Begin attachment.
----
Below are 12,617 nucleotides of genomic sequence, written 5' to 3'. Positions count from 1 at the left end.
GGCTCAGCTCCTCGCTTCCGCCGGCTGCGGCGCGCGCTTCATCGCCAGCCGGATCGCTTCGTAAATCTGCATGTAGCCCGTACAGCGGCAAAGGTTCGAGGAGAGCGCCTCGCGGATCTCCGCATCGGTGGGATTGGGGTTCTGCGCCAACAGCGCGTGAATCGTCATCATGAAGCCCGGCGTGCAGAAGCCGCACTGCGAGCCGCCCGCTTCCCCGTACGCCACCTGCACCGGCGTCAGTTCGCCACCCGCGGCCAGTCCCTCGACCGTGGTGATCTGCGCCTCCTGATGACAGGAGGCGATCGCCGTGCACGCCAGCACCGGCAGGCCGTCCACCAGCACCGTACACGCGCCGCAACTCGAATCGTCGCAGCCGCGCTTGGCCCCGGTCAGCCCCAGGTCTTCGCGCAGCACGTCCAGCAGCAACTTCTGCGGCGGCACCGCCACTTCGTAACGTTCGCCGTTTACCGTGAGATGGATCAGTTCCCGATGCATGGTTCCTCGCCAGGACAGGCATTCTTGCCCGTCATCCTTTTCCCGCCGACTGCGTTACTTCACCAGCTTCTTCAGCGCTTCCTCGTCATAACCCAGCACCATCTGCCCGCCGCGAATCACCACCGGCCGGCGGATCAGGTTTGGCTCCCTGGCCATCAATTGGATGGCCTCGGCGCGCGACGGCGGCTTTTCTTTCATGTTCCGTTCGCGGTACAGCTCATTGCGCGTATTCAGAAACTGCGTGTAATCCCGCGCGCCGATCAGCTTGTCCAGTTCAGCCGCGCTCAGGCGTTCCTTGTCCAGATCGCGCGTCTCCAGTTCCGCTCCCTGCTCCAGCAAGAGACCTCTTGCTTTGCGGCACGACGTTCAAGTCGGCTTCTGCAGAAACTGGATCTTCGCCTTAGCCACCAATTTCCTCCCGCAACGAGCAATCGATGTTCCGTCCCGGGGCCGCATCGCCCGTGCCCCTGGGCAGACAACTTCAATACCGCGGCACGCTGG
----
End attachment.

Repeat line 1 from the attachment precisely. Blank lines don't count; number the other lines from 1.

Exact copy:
Below are 12,617 nucleotides of genomic sequence, written 5' to 3'. Positions count from 1 at the left end.